Magazine article The Spectator

Ancient & Modern

Magazine article The Spectator

Ancient & Modern

Article excerpt

EVERY sensible Englishman is in favour of Europeans. We want to drink their delicious wines, eat their scrumptious food, travel on their wonderful railways, speak their heavenly languages and sit in their glorious sunshine, talking drivel. We just don't want to be told what to do by the brutes. The Romans can perhaps show us the way forward.

For all his name, Lucius Cornelius Balbus was in Roman eyes a foreigner. He came from Cadiz in Spain and was a Phoenician, of Semitic origin. After noble service in the Roman army in Spain, however, he was rewarded with Roman citizenship in 72 Bc, and formed a close connection with Julius Caesar, serving on his senior staff both in Spain and later in Gaul. But in 56 Bc political enemies in Rome attempted to strip him of his citizenship, and the oratorpolitician Cicero came to his defence.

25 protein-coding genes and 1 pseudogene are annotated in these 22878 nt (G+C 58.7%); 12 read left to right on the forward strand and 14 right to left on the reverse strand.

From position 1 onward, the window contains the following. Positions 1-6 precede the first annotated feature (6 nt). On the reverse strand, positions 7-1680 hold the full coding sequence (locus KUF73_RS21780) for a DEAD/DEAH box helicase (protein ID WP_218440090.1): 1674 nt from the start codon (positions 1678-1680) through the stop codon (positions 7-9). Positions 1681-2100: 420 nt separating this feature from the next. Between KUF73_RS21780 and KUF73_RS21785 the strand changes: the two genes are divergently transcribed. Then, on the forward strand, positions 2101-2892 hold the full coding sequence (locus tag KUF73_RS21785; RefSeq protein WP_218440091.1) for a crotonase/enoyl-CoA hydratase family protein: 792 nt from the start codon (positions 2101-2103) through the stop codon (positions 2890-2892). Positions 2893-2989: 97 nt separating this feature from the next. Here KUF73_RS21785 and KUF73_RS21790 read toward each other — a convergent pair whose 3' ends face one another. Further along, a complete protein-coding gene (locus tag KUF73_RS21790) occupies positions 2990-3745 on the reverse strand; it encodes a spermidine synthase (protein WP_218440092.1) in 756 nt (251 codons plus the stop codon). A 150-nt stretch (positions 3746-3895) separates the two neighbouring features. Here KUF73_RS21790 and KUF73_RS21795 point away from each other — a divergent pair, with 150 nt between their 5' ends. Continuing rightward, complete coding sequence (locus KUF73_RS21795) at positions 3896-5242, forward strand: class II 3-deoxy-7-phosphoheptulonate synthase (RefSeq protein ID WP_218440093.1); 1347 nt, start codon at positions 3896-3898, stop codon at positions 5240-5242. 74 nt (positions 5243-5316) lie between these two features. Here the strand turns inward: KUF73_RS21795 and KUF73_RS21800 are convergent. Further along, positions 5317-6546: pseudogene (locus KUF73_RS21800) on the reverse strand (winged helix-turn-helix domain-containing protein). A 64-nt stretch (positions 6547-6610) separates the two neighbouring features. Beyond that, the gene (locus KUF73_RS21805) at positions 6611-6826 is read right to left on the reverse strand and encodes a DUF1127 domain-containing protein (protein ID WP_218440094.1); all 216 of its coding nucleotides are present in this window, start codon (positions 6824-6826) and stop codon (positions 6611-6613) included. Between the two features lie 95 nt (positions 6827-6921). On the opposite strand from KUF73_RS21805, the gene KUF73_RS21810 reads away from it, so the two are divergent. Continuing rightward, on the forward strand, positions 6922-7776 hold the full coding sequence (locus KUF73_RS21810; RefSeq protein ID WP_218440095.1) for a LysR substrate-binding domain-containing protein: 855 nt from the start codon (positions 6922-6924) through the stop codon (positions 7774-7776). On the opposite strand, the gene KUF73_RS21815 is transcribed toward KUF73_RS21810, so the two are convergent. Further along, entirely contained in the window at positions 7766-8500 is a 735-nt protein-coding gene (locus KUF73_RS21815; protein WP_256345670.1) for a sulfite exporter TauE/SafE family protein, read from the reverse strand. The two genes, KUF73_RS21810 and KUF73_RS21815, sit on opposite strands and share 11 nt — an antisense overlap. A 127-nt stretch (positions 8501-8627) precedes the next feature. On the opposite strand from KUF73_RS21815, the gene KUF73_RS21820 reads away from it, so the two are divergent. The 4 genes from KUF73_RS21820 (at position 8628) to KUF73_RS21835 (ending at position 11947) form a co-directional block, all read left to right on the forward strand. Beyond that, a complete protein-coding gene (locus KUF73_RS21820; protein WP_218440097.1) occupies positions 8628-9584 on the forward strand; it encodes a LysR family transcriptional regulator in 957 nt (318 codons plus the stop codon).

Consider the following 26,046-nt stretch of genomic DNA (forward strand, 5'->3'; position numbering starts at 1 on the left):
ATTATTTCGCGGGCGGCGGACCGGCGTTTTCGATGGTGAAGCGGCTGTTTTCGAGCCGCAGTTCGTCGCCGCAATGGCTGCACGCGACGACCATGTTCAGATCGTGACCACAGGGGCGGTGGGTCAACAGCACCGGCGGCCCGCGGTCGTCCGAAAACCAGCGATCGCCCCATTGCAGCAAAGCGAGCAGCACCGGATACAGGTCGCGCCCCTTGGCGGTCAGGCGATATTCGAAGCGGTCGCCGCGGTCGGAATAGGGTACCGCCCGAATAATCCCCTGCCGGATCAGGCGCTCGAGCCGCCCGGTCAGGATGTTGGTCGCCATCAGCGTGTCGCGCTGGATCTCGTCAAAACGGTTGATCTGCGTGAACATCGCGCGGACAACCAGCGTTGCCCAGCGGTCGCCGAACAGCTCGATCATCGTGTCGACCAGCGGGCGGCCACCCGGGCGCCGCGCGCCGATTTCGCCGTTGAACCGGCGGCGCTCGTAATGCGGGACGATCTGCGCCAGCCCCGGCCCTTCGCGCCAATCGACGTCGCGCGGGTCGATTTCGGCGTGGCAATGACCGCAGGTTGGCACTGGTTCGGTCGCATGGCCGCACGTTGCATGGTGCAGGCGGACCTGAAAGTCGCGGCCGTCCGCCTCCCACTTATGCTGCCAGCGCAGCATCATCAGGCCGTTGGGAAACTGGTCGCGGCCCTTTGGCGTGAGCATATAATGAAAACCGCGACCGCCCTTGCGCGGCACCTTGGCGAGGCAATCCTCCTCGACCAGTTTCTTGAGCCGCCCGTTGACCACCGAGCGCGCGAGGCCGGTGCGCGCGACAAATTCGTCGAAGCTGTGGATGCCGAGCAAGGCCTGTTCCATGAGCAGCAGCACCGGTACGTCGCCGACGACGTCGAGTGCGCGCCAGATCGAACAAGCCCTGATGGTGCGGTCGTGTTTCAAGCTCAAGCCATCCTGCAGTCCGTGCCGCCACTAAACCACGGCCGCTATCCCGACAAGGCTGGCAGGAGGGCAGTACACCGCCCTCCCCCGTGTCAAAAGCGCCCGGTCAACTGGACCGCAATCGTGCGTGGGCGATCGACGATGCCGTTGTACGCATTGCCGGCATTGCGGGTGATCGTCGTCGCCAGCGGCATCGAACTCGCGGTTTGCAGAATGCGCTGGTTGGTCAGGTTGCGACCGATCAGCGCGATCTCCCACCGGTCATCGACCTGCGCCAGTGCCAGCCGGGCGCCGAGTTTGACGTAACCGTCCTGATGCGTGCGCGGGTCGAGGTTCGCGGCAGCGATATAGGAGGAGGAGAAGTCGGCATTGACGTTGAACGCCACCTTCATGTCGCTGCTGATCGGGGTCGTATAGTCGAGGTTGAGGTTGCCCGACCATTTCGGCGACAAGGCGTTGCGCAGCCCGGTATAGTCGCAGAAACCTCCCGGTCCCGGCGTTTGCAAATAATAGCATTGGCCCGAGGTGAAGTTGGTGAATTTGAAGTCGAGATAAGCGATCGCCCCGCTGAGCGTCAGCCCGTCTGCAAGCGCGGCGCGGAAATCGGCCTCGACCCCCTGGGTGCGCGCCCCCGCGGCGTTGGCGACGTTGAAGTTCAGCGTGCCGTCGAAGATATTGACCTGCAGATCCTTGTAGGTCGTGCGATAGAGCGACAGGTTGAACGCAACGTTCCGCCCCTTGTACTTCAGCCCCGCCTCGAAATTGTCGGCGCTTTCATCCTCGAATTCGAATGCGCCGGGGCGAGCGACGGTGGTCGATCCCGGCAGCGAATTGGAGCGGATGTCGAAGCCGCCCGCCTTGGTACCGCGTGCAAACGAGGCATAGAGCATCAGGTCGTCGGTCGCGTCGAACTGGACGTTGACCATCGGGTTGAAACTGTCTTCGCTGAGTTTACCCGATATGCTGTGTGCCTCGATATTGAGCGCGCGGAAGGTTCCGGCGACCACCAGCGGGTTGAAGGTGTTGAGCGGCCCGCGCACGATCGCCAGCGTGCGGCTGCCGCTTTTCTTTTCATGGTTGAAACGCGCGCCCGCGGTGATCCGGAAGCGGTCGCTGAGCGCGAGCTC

Cicero argues that it is absurd that the Roman people should offer citizenship to those they have defeated in battle but withhold it from those who have supported the Roman cause. He lays it down as a general principle that there is no community in the world, whether hostile or affectionate to Rome, whose individual members should not be allowed to enjoy Roman citizenship, circumstances permitting. …

Search by... Author
Show... All Results Primary Sources Peer-reviewed

Oops!

An unknown error has occurred. Please click the button below to reload the page. If the problem persists, please try again in a little while.